At this stage, you can classify the material by topic and section. After that, you need to make a layout of the project (schematically). To draw a sketch, you can use paper and pen, Photoshop, Adobe Spark or Dreamweaver, or any other graphics editor (e.g. Adobe Fireworks).
It is important to note that this stage is not a drawing of a finished design layout. It is just a schematic sketch made to understand the information flow between different design elements located on the site. Often, the main elements of the page are the containing block (wrapper, container), logo, navigation, content, footer, and free space (in fact, free space is not a design element, but a concept, keeping in mind when drawing up a page layout, our project will not look like a pile of blocks).
Work on the design layout starts after the project layout is completed. At this stage, it is worth starting by defining the color scheme of the project. You should choose colors that will make up the visual perception of your project and make the user feel good.
To work with the selected color and draw up the color palette of your site, you can use the following tools: Color Scheme Designer 3, Adobe Color CC, COLORlovers. Achieving the right contrast between colors is a prerequisite for a good interactive design.
Let’s imagine that you have already completed the first two stages and proceeded to the technical part, namely development. What will you work with?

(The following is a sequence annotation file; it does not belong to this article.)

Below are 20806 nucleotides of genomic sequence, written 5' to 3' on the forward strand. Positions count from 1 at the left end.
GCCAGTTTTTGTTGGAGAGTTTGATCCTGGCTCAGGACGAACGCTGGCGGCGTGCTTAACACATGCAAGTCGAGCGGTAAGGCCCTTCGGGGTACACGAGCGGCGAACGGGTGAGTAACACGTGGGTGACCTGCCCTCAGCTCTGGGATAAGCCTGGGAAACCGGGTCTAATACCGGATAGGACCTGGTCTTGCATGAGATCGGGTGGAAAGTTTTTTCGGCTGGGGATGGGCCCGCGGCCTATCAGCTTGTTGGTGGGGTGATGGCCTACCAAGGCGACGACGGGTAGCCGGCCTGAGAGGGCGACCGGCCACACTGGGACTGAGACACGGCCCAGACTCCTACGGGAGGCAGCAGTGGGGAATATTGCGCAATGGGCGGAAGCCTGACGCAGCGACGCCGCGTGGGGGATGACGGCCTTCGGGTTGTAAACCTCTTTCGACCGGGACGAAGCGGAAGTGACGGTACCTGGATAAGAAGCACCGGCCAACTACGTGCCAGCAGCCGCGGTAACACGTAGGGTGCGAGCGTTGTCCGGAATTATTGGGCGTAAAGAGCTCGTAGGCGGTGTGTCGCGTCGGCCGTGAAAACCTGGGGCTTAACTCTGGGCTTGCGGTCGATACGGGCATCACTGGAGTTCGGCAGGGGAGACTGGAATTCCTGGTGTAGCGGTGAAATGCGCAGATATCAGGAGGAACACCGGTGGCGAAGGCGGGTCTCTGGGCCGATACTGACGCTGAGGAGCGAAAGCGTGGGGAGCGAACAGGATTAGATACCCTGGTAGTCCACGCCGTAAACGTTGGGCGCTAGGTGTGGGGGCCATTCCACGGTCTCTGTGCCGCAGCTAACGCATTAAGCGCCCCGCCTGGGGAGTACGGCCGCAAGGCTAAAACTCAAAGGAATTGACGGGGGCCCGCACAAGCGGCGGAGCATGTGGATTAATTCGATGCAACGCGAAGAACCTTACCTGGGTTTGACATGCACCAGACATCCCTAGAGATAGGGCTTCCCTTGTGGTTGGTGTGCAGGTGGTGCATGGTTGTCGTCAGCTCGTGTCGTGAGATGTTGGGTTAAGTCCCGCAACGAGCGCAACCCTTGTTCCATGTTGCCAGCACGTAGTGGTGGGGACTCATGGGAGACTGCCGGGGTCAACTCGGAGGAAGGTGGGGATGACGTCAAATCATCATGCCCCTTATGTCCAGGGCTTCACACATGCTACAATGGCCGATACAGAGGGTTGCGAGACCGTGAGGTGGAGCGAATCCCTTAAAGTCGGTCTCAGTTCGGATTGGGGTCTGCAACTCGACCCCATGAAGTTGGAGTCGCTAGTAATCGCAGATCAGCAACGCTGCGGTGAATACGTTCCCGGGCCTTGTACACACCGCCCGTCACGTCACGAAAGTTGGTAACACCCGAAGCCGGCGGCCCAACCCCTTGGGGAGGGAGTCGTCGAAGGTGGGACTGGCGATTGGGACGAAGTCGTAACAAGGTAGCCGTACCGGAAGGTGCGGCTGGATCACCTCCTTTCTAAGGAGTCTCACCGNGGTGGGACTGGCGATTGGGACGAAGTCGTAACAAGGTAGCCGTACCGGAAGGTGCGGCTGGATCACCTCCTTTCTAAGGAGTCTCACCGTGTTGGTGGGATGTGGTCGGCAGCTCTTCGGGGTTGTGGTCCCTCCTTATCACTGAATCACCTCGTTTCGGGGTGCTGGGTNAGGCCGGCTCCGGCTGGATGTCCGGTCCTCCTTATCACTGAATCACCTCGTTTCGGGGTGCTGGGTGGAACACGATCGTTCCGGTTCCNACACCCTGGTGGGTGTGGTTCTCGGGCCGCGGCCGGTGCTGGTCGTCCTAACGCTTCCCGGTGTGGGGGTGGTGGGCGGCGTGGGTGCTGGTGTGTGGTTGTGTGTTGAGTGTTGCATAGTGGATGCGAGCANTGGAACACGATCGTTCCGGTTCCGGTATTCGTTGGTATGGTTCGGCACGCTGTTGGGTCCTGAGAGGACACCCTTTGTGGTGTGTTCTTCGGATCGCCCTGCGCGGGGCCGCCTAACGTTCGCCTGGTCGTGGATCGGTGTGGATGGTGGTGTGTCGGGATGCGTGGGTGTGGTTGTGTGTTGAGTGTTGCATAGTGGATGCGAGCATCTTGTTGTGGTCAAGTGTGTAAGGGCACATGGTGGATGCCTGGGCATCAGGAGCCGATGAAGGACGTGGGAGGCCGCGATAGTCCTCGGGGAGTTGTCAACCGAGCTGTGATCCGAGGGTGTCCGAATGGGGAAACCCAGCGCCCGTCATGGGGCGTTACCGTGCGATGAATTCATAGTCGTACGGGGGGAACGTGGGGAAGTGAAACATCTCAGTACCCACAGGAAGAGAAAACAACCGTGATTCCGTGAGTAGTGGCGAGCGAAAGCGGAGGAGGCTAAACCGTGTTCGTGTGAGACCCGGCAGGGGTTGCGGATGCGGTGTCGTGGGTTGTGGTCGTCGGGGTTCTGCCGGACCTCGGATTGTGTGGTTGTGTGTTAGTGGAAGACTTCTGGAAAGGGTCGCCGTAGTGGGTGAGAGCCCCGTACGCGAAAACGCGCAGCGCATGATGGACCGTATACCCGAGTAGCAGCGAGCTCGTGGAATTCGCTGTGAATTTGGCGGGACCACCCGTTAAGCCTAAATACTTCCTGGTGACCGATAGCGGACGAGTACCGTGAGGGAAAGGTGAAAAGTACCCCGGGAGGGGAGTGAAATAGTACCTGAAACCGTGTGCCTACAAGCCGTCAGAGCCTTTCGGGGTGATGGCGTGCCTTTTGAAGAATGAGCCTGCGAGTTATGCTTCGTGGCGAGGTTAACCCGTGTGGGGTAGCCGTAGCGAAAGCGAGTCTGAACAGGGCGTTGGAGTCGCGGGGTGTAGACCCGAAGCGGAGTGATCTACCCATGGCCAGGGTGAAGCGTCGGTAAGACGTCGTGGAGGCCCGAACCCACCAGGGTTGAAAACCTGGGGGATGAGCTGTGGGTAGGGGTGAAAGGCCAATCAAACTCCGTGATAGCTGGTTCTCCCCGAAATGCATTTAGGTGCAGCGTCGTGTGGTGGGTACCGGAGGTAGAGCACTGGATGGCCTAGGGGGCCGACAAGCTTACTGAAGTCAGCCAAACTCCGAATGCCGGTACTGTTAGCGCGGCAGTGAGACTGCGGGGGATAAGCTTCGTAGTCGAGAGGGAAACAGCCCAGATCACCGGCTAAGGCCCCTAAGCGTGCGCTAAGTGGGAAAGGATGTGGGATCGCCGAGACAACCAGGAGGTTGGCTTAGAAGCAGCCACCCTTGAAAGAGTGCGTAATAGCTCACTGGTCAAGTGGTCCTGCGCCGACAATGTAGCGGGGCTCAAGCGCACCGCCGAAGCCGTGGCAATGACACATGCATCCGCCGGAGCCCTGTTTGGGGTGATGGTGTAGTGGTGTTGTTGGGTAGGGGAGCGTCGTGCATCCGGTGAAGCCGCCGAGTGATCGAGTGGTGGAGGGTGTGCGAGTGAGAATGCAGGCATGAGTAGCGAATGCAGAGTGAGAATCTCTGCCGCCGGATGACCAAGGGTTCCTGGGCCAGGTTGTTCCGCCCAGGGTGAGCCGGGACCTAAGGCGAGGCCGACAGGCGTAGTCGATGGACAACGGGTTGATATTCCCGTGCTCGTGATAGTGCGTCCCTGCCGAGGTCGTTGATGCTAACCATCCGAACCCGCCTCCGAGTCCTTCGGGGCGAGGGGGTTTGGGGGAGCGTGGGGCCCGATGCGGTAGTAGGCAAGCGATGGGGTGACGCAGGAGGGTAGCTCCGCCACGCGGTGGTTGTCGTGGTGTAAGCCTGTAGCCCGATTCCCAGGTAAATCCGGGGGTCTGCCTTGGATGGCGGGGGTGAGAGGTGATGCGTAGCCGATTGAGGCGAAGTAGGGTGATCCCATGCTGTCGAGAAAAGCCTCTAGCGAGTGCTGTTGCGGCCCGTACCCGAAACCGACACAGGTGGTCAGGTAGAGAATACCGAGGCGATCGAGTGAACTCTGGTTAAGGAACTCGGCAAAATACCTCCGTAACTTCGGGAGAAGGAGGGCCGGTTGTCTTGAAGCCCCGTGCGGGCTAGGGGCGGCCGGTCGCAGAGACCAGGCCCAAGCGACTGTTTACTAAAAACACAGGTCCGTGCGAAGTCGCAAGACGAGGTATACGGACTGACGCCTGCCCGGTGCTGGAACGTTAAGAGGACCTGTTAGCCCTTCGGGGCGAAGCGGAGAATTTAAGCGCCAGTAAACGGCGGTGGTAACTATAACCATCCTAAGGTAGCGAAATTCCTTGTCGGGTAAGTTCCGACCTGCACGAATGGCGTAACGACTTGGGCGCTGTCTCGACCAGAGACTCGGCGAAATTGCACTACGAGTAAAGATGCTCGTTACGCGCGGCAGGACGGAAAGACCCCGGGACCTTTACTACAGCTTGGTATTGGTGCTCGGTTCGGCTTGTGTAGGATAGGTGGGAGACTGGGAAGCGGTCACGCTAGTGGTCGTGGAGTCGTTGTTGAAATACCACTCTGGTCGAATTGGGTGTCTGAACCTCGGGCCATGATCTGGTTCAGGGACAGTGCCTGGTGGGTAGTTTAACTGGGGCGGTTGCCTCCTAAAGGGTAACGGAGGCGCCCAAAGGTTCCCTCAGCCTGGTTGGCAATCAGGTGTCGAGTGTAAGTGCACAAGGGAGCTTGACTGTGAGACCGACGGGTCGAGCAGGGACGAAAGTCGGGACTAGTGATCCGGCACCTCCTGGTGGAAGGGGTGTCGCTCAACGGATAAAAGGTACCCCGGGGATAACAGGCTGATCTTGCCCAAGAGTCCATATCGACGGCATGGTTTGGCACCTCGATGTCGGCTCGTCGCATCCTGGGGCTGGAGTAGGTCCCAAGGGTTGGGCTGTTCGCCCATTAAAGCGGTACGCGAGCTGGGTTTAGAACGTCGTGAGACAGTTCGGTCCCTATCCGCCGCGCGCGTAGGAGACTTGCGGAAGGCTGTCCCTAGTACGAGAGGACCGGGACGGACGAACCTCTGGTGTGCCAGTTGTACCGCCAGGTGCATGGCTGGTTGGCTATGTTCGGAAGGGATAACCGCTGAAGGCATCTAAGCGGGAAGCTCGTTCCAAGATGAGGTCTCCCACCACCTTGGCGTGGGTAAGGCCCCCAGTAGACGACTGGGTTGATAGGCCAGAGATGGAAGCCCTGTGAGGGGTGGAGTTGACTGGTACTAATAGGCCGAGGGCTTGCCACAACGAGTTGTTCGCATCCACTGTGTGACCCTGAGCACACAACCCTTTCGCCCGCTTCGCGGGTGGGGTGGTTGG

- Call to Action elements. The concept of a call to action refers to the interactive elements of the site: buttons, banners, etc. These elements are designed in such a way that the user should certainly want to click on them. This concept fits well with the AIDA (Attraction Interest Desire Action) principle.
- It should also be noted that when developing a web page, you can use frameworks. Using these libraries can significantly save time during project development (design, layout), although at the same time it can make your site look like others if you use the design elements of the frameworks as they are.
- Before you start writing HTML, CSS, and JS right away, it’s worth talking a little about code editors and project structure. Three of the most popular code editors today can be highlighted: Sublime Text, Atom, Brackets. There are also more advanced IDEs (studios) such as Web Storm, PHP Storm, etc., but a code editor is quite suitable for coding a project, and not an entire studio (IDE).
- It is worth noting that page layout is done during some stages: first, the HTML structure (HTML code) is written, then styles are added, and then, if necessary, scripts (JS) are written, the necessary plugins and libraries are added. Now, when writing HTML code, you can safely use tags and markup elements that appeared along with the HTML5.
It is worth noting that it may be easier to write the structure if you have a prototype drawn up at the first stage, or if we ourselves, looking at the design layout, sketched all the blocks of the page on paper. When writing markup, you can also immediately assign classes and identifiers to elements.
Everything should be in order in your project: from the project structure to class names, markup, and coding. Classes should give an abstract concept of the block to which they belong so that the code is easier to read and then write styles.
- When the HTML structure of the project is written and the classes are defined, you can move on to writing CSS styles and slicing the layout